Other highlights include the Dambulla Cave Temples, packed with hundreds of statues of Buddha; Mihintale, a beautiful wooded area shaded by frangipani trees and famous as the spot where Buddhism was introduced to Sri Lanka; and the breathtaking Sigiriya (Lion’s Rock), the sheer 200-metre rock citadel that was the site of the country’s most remarkable royal capital and palace.
If you do nothing else in the Cultural Triangle, do this. The site museum has a scale model of the area that gives a wonderful insight into what it was like and the approach to the rock itself, through the wonderful water gardens, is unforgettable.
Again, this was a site that rose to prominence as the country’s capital in the 5th century AD, was attacked by invaders and then forgotten for many hundreds of years. It was declared a World Heritage Site in 1982.
Halfway up are the beguiling Sigiriya Damsels, a series of frescoes of topless nymphs painted onto the walls of a cave more than 1500 years ago. They’re reached by two incongruous metal spiral staircases (one up, one down) but are well worth the detour.
Further up, at the Lion Platform, two enormous paws flank stairs up to the summit itself. These are a little more strenuous but the view from the top is worth it. Only the foundations remain of the former castle in the sky but the sheer scale of the undertaking is mind-boggling.
What to eat and drink
You could easily eat some kind of curry at every meal, including breakfast, but most hotels provide plenty of alternatives more suited to the Western palate. This also extends to the curries served up at the pretty much ubiquitous buffets around the country. Sri Lankan tastes in curry run to the fiery end of the spectrum but most of those offered to foreigners have been, shall we say, dumbed down.
If you prefer something hotter you can always add a little extra from the pot of hellishly hot sambal (crushed chillies) that comes with every meal. Sri Lankan food is a mix of influences from Arab traders to Malay navigators, and the various colonial powers such as the Dutch, the Portuguese and the British, notwithstanding influences from the country’s south Indian neighbours.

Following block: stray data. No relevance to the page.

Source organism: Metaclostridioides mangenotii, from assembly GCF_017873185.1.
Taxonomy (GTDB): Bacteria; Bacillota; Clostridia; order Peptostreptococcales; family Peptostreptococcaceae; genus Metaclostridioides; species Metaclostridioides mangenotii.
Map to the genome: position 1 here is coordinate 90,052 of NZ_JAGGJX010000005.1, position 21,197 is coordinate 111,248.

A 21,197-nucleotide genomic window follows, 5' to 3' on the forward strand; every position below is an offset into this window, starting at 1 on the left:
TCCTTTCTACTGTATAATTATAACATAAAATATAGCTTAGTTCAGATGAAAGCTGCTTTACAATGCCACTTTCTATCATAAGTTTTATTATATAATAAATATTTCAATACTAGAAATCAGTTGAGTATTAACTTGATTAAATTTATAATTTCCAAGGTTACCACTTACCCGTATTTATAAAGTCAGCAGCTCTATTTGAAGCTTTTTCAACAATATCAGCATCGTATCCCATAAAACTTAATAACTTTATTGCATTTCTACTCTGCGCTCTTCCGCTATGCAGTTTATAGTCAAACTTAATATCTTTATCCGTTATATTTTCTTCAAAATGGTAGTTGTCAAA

There never has been much of a dining-out culture in Sri Lanka so most of your meals will be taken in your hotel or in a hotel restaurant during the day. A full all-you-can-eat buffet will cost about 1300 rupees (about $9.80).
Vegetarians are well catered for in this majority Buddhist country, as evidenced by one of our group who kept a daily dhal diary and raved about the high standards of this popular dish. Street food isn’t exactly a thriving industry but you can get what are known as “short eats” or “quick eats” from a few stalls or the front section of little cafe/restaurants. Here you can a classic Tamil savoury known as a vadai (or wadai), which is a spicy doughnut made of deep-fried lentils, or perhaps a samosa or a vegetable/meat-filled roti.
Fruit is pretty much in abundance, too, with great bunches of bananas hanging on almost every roadside stall next to papayas, pineapples, jackfruit, durians, custard apples and guavas. One thing you must do is get the guide to stop at one of the many stalls selling thambili (king coconut), on sale for about 30 rupees. The vendor will use a machete to cut a square hole in the top and pop in a drinking straw. The glucose- and potassium-rich liquid inside is said to be good for hangovers.
Afterwards the vendor will slice off part of the underside before chopping the remains in two. You then use the sliced-off section to dig out the jelly-like coconut pulp inside. Delicious.
Tea is a popular drink and tends to be taken black with copious amounts of sugar. The Sri Lankan palate for hideously fiery chilli is matched equally by a frighteningly sweet tooth. Of all the local bottled beers – there is little in the way of draught beer – Lion Lager is the uninspired best of a bad bunch. Prices depend on where you are buying it; it will obviously be more expensive in a hotel (about 400rupees) than from a street liquor store (about 120 rupees).